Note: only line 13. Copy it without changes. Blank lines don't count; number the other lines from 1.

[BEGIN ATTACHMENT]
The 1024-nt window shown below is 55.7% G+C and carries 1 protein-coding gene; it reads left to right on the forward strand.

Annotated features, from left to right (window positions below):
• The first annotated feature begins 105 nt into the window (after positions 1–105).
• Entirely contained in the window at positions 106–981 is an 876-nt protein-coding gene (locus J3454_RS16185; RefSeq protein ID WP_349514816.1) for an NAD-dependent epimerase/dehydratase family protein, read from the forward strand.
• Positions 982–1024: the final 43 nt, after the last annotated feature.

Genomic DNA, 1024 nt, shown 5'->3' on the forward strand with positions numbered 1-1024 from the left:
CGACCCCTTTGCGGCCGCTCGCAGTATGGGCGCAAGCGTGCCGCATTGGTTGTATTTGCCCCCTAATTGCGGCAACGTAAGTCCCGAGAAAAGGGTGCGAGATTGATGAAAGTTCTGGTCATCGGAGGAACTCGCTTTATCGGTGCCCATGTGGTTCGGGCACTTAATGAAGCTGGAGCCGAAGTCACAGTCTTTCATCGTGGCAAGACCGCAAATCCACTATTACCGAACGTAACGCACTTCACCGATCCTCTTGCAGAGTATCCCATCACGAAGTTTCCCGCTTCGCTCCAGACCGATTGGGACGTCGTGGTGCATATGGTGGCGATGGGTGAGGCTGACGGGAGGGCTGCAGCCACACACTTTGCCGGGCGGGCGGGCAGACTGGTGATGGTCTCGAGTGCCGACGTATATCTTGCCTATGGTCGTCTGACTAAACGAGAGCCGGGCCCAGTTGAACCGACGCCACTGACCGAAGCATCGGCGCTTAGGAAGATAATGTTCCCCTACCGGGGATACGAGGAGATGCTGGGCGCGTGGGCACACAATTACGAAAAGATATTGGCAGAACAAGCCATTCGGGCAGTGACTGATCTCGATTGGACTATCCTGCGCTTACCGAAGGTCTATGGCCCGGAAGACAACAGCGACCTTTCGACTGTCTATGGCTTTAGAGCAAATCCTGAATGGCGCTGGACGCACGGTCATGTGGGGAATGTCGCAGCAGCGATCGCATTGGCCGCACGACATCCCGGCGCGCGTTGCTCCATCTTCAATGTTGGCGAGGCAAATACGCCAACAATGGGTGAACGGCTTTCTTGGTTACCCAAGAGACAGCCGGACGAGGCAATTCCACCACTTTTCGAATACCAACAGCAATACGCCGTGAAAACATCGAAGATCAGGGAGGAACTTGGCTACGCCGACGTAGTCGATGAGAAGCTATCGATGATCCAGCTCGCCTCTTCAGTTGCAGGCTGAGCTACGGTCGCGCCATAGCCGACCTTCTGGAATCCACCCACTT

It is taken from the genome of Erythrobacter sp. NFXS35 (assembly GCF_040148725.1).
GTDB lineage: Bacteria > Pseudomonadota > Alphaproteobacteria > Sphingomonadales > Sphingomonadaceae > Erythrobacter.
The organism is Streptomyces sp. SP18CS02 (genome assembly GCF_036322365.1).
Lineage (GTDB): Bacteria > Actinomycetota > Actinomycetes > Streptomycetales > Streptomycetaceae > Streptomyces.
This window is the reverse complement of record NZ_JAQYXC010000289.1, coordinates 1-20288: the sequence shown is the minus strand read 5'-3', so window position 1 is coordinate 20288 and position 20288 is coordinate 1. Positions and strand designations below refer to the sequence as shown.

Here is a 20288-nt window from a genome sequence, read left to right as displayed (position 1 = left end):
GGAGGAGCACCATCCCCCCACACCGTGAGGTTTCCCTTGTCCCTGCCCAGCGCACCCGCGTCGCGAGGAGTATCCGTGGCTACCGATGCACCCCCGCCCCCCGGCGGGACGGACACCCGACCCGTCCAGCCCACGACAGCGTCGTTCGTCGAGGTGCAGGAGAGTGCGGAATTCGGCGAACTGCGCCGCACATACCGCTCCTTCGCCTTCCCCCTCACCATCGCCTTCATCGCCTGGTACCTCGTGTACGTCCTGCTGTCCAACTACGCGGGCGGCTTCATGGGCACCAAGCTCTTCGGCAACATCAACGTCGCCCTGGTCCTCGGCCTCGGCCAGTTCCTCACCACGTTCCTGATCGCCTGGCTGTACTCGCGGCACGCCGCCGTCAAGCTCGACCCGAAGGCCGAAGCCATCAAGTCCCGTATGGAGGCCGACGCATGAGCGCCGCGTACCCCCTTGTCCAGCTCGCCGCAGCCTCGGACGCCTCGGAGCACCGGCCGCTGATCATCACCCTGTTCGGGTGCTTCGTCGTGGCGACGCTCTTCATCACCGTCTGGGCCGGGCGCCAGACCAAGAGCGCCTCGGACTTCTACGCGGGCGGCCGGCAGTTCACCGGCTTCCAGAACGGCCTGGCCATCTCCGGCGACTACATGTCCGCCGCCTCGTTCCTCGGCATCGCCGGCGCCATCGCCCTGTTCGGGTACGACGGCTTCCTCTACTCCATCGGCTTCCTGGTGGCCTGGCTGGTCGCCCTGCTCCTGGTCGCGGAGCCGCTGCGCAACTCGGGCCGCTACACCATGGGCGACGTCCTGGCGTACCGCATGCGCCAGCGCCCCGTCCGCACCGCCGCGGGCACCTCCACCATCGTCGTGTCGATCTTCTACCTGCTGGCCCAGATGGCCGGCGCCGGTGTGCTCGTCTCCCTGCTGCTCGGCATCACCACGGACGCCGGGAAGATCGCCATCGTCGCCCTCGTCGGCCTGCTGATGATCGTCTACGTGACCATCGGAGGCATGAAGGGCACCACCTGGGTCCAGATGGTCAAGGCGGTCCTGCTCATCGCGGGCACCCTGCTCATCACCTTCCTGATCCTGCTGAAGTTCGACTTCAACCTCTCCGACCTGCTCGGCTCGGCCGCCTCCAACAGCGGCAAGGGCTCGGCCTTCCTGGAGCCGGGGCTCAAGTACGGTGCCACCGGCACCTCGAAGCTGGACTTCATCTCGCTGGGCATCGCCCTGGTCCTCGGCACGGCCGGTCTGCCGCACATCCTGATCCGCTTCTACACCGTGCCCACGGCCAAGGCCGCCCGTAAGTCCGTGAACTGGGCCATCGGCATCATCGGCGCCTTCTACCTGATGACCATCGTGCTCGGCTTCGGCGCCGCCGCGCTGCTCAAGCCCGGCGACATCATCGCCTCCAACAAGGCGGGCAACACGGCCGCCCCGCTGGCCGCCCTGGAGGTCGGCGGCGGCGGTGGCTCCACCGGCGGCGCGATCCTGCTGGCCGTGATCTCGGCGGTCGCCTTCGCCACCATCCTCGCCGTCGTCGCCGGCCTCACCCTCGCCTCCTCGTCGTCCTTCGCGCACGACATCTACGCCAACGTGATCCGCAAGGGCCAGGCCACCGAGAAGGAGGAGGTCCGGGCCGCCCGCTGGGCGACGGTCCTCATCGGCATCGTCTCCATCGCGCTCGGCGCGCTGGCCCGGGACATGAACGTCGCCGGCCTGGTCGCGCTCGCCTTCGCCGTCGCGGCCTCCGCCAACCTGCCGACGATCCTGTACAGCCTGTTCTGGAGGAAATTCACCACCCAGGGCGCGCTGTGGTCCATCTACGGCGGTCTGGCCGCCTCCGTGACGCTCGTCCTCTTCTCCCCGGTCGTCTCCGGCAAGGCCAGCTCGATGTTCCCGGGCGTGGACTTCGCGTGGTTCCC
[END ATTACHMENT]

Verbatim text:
Here is a 20288-nt window from a genome sequence, read left to right as displayed (position 1 = left end):